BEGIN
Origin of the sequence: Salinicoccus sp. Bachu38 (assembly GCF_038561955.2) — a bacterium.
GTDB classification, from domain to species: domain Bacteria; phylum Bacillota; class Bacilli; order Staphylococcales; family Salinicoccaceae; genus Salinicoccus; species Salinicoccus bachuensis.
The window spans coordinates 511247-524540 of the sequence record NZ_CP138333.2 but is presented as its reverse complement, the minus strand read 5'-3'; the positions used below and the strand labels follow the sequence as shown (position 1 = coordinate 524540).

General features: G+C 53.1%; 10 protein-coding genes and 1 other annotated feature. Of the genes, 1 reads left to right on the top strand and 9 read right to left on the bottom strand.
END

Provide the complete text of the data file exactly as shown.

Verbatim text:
Origin of the sequence: Salinicoccus sp. Bachu38 (assembly GCF_038561955.2) — a bacterium.
GTDB classification, from domain to species: domain Bacteria; phylum Bacillota; class Bacilli; order Staphylococcales; family Salinicoccaceae; genus Salinicoccus; species Salinicoccus bachuensis.
The window spans coordinates 511247-524540 of the sequence record NZ_CP138333.2 but is presented as its reverse complement, the minus strand read 5'-3'; the positions used below and the strand labels follow the sequence as shown (position 1 = coordinate 524540).

General features: G+C 53.1%; 10 protein-coding genes and 1 other annotated feature. Of the genes, 1 reads left to right on the top strand and 9 read right to left on the bottom strand.